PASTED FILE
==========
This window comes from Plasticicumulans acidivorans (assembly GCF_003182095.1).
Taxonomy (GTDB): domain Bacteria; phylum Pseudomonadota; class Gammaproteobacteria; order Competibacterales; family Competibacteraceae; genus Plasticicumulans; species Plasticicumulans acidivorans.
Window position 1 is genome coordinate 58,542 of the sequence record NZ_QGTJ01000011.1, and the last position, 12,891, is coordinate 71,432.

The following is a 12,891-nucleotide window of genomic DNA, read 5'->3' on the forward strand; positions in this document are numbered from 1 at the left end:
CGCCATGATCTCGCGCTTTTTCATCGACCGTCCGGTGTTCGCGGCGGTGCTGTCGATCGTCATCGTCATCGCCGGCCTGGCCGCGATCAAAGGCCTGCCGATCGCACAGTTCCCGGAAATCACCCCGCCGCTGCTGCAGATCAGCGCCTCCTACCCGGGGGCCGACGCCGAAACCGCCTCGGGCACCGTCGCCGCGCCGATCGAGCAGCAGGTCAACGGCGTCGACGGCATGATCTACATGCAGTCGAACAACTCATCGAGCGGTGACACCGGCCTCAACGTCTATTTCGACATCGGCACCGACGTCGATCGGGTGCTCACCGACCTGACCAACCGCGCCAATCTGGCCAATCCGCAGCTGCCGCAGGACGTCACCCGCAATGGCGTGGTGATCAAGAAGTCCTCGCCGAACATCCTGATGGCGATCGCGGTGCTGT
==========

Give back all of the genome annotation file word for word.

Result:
This window comes from Plasticicumulans acidivorans (assembly GCF_003182095.1).
Taxonomy (GTDB): domain Bacteria; phylum Pseudomonadota; class Gammaproteobacteria; order Competibacterales; family Competibacteraceae; genus Plasticicumulans; species Plasticicumulans acidivorans.
Window position 1 is genome coordinate 58,542 of the sequence record NZ_QGTJ01000011.1, and the last position, 12,891, is coordinate 71,432.

The following is a 12,891-nucleotide window of genomic DNA, read 5'->3' on the forward strand; positions in this document are numbered from 1 at the left end:
CGCCATGATCTCGCGCTTTTTCATCGACCGTCCGGTGTTCGCGGCGGTGCTGTCGATCGTCATCGTCATCGCCGGCCTGGCCGCGATCAAAGGCCTGCCGATCGCACAGTTCCCGGAAATCACCCCGCCGCTGCTGCAGATCAGCGCCTCCTACCCGGGGGCCGACGCCGAAACCGCCTCGGGCACCGTCGCCGCGCCGATCGAGCAGCAGGTCAACGGCGTCGACGGCATGATCTACATGCAGTCGAACAACTCATCGAGCGGTGACACCGGCCTCAACGTCTATTTCGACATCGGCACCGACGTCGATCGGGTGCTCACCGACCTGACCAACCGCGCCAATCTGGCCAATCCGCAGCTGCCGCAGGACGTCACCCGCAATGGCGTGGTGATCAAGAAGTCCTCGCCGAACATCCTGATGGCGATCGCGGTGCTGT